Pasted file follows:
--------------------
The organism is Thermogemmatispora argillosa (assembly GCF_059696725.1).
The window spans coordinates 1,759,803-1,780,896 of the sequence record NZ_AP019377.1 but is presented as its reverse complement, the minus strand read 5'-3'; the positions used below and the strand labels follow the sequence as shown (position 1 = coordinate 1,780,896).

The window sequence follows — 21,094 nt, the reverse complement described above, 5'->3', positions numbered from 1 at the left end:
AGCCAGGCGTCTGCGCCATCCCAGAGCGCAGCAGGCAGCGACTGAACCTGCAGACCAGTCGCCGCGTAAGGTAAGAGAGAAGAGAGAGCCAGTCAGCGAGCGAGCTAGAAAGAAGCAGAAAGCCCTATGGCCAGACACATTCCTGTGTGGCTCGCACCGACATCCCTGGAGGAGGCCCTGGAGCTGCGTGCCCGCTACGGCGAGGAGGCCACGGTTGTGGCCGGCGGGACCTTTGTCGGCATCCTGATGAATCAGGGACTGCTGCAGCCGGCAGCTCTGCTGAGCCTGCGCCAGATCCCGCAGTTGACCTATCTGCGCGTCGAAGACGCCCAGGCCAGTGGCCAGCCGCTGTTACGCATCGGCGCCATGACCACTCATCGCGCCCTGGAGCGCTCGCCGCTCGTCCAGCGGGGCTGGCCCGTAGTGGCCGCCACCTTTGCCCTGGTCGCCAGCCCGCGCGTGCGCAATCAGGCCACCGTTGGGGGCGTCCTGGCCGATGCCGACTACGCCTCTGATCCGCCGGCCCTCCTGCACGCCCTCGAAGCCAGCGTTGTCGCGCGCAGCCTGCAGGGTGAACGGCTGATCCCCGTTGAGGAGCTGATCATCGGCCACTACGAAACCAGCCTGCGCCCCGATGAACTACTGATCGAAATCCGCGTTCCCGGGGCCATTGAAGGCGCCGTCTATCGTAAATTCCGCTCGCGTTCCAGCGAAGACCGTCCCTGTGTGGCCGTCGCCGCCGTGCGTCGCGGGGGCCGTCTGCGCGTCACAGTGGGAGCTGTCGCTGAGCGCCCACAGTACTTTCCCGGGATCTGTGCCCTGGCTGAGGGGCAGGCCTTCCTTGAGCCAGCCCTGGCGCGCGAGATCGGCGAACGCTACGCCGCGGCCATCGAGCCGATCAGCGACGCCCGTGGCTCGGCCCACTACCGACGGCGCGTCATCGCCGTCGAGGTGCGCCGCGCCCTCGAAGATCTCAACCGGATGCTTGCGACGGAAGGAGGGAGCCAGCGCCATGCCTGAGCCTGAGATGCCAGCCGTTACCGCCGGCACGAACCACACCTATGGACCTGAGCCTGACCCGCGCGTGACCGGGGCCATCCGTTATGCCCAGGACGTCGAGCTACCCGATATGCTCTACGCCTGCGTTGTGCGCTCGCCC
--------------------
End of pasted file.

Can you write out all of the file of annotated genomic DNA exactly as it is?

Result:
The organism is Thermogemmatispora argillosa (assembly GCF_059696725.1).
The window spans coordinates 1,759,803-1,780,896 of the sequence record NZ_AP019377.1 but is presented as its reverse complement, the minus strand read 5'-3'; the positions used below and the strand labels follow the sequence as shown (position 1 = coordinate 1,780,896).

The window sequence follows — 21,094 nt, the reverse complement described above, 5'->3', positions numbered from 1 at the left end:
AGCCAGGCGTCTGCGCCATCCCAGAGCGCAGCAGGCAGCGACTGAACCTGCAGACCAGTCGCCGCGTAAGGTAAGAGAGAAGAGAGAGCCAGTCAGCGAGCGAGCTAGAAAGAAGCAGAAAGCCCTATGGCCAGACACATTCCTGTGTGGCTCGCACCGACATCCCTGGAGGAGGCCCTGGAGCTGCGTGCCCGCTACGGCGAGGAGGCCACGGTTGTGGCCGGCGGGACCTTTGTCGGCATCCTGATGAATCAGGGACTGCTGCAGCCGGCAGCTCTGCTGAGCCTGCGCCAGATCCCGCAGTTGACCTATCTGCGCGTCGAAGACGCCCAGGCCAGTGGCCAGCCGCTGTTACGCATCGGCGCCATGACCACTCATCGCGCCCTGGAGCGCTCGCCGCTCGTCCAGCGGGGCTGGCCCGTAGTGGCCGCCACCTTTGCCCTGGTCGCCAGCCCGCGCGTGCGCAATCAGGCCACCGTTGGGGGCGTCCTGGCCGATGCCGACTACGCCTCTGATCCGCCGGCCCTCCTGCACGCCCTCGAAGCCAGCGTTGTCGCGCGCAGCCTGCAGGGTGAACGGCTGATCCCCGTTGAGGAGCTGATCATCGGCCACTACGAAACCAGCCTGCGCCCCGATGAACTACTGATCGAAATCCGCGTTCCCGGGGCCATTGAAGGCGCCGTCTATCGTAAATTCCGCTCGCGTTCCAGCGAAGACCGTCCCTGTGTGGCCGTCGCCGCCGTGCGTCGCGGGGGCCGTCTGCGCGTCACAGTGGGAGCTGTCGCTGAGCGCCCACAGTACTTTCCCGGGATCTGTGCCCTGGCTGAGGGGCAGGCCTTCCTTGAGCCAGCCCTGGCGCGCGAGATCGGCGAACGCTACGCCGCGGCCATCGAGCCGATCAGCGACGCCCGTGGCTCGGCCCACTACCGACGGCGCGTCATCGCCGTCGAGGTGCGCCGCGCCCTCGAAGATCTCAACCGGATGCTTGCGACGGAAGGAGGGAGCCAGCGCCATGCCTGAGCCTGAGATGCCAGCCGTTACCGCCGGCACGAACCACACCTATGGACCTGAGCCTGACCCGCGCGTGACCGGGGCCATCCGTTATGCCCAGGACGTCGAGCTACCCGATATGCTCTACGCCTGCGTTGTGCGCTCGCCC